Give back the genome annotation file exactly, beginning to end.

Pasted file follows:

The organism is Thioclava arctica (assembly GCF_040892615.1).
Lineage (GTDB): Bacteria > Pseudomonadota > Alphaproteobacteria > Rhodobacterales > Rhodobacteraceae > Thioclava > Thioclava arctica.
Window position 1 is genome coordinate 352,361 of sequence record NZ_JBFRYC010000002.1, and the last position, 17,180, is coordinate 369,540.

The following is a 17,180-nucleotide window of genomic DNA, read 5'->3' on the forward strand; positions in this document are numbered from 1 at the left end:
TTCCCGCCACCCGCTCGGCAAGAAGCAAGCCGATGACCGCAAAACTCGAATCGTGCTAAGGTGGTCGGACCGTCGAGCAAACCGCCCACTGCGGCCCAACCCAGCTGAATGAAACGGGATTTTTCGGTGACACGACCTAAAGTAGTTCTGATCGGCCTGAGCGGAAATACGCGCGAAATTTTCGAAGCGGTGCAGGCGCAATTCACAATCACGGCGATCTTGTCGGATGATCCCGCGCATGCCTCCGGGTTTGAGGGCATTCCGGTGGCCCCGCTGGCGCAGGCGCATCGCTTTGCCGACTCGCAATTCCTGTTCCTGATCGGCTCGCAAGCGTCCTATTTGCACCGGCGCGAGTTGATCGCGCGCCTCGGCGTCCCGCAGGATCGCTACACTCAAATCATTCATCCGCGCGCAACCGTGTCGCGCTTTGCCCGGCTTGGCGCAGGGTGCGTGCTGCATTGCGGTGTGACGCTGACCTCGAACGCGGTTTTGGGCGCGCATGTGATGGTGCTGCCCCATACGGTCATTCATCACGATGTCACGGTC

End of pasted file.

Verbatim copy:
The organism is Thioclava arctica (assembly GCF_040892615.1).
Lineage (GTDB): Bacteria > Pseudomonadota > Alphaproteobacteria > Rhodobacterales > Rhodobacteraceae > Thioclava > Thioclava arctica.
Window position 1 is genome coordinate 352,361 of sequence record NZ_JBFRYC010000002.1, and the last position, 17,180, is coordinate 369,540.

The following is a 17,180-nucleotide window of genomic DNA, read 5'->3' on the forward strand; positions in this document are numbered from 1 at the left end:
TTCCCGCCACCCGCTCGGCAAGAAGCAAGCCGATGACCGCAAAACTCGAATCGTGCTAAGGTGGTCGGACCGTCGAGCAAACCGCCCACTGCGGCCCAACCCAGCTGAATGAAACGGGATTTTTCGGTGACACGACCTAAAGTAGTTCTGATCGGCCTGAGCGGAAATACGCGCGAAATTTTCGAAGCGGTGCAGGCGCAATTCACAATCACGGCGATCTTGTCGGATGATCCCGCGCATGCCTCCGGGTTTGAGGGCATTCCGGTGGCCCCGCTGGCGCAGGCGCATCGCTTTGCCGACTCGCAATTCCTGTTCCTGATCGGCTCGCAAGCGTCCTATTTGCACCGGCGCGAGTTGATCGCGCGCCTCGGCGTCCCGCAGGATCGCTACACTCAAATCATTCATCCGCGCGCAACCGTGTCGCGCTTTGCCCGGCTTGGCGCAGGGTGCGTGCTGCATTGCGGTGTGACGCTGACCTCGAACGCGGTTTTGGGCGCGCATGTGATGGTGCTGCCCCATACGGTCATTCATCACGATGTCACGGTC